The Influence of School and Individual-Level Factors on Academic Achievement
Stewart, E. B. - January 2008 - The Journal Education and Urban Society
This research examines the extent to which individual-level and school structural variables are predictors of academic achievement among a sample of 10th-grade students abstracted from the National Educational Longitudinal Study database. A secondary analysis of the data produced the following findings. The study results show that individual-level predictors, such as student effort, parent—child discussion, and associations with positive peers, play a substantial role in increasing students' achievement. Furthermore, the results also suggest that school climate—in particular, the sense of school cohesion felt by students, teachers, and administrators—is important to successful student outcomes. In total, school structural characteristics were found to have relatively small effects on student achievement when compared with individual-level characteristics. Given these results, interventions aimed at improving academic achievement need take into consideration the impact of individual-level and school structural factors on students and their ability to succeed.
How the research is incorporated into Akwai's software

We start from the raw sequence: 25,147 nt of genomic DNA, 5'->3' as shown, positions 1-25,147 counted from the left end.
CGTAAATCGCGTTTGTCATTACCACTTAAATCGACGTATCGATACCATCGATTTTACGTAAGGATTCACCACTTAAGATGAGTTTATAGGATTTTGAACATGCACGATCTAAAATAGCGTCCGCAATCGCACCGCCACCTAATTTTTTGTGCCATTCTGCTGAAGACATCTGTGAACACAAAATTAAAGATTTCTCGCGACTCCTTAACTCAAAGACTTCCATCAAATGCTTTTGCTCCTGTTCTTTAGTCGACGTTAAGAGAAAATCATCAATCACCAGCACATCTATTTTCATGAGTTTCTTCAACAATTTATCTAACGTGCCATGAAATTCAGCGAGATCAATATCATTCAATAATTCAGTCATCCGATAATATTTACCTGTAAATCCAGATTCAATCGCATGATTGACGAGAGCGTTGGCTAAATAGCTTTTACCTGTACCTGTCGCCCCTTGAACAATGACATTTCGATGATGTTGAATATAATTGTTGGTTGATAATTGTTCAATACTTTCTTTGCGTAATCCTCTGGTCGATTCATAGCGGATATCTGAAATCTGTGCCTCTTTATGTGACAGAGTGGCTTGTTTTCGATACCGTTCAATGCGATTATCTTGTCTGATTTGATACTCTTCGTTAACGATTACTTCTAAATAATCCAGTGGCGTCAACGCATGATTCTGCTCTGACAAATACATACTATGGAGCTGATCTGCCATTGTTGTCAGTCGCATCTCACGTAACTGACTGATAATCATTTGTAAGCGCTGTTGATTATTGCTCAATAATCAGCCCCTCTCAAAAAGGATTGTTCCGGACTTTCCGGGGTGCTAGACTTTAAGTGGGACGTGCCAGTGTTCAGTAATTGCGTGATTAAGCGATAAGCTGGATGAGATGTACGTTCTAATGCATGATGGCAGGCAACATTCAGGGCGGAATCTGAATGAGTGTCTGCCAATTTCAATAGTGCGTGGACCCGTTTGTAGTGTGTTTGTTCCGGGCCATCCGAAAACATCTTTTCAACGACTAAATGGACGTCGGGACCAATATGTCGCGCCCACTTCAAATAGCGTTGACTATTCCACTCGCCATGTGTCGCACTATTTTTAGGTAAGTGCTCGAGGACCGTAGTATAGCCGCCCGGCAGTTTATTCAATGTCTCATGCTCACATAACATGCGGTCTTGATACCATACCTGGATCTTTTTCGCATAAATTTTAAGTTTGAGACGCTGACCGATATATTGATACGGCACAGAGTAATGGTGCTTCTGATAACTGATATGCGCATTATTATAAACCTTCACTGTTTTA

The study results show that individual-level predictors, such as student effort, parent—child discussion, and associations with positive peers, play a substantial role in increasing students' achievement.
This study covers a broad range of topics, but the excerpt above highlights three predictors of success. The first predictor is 'student effort'. Akwai increases student's effort by getting them to track it and periodically increase the expectations of their self-evaluations. The second predictor listed is 'parent-child discussions'. Our mobile app initiates and schedules periodic check-ins with families through our Send and Receive Joy functionality. The third predictor in the above list is 'associations with positive peers'. Not only do students Send and Receive Joy with their parents, they also do this with their classmates. This gets all students to interact with each other. Kids who typically don't talk to the overachievers (the positive peers) will benefit from these interactions that woudn't have happened otherwise.